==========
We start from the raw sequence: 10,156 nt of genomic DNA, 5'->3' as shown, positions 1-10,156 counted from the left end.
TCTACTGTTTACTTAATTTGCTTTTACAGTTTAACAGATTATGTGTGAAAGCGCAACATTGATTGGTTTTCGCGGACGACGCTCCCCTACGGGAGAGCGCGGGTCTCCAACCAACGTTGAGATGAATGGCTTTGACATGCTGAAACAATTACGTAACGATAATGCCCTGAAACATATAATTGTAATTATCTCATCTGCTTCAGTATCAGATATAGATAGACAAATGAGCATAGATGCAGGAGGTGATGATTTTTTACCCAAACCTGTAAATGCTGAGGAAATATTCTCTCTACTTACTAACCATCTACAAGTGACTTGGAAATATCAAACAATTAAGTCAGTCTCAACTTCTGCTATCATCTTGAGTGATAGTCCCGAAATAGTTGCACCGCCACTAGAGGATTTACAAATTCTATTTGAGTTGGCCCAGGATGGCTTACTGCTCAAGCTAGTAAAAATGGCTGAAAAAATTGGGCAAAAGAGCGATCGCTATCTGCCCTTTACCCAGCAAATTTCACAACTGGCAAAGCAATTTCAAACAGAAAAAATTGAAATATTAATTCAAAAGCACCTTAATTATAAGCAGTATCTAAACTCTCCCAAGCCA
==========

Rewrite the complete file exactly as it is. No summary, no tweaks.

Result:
We start from the raw sequence: 10,156 nt of genomic DNA, 5'->3' as shown, positions 1-10,156 counted from the left end.
TCTACTGTTTACTTAATTTGCTTTTACAGTTTAACAGATTATGTGTGAAAGCGCAACATTGATTGGTTTTCGCGGACGACGCTCCCCTACGGGAGAGCGCGGGTCTCCAACCAACGTTGAGATGAATGGCTTTGACATGCTGAAACAATTACGTAACGATAATGCCCTGAAACATATAATTGTAATTATCTCATCTGCTTCAGTATCAGATATAGATAGACAAATGAGCATAGATGCAGGAGGTGATGATTTTTTACCCAAACCTGTAAATGCTGAGGAAATATTCTCTCTACTTACTAACCATCTACAAGTGACTTGGAAATATCAAACAATTAAGTCAGTCTCAACTTCTGCTATCATCTTGAGTGATAGTCCCGAAATAGTTGCACCGCCACTAGAGGATTTACAAATTCTATTTGAGTTGGCCCAGGATGGCTTACTGCTCAAGCTAGTAAAAATGGCTGAAAAAATTGGGCAAAAGAGCGATCGCTATCTGCCCTTTACCCAGCAAATTTCACAACTGGCAAAGCAATTTCAAACAGAAAAAATTGAAATATTAATTCAAAAGCACCTTAATTATAAGCAGTATCTAAACTCTCCCAAGCCA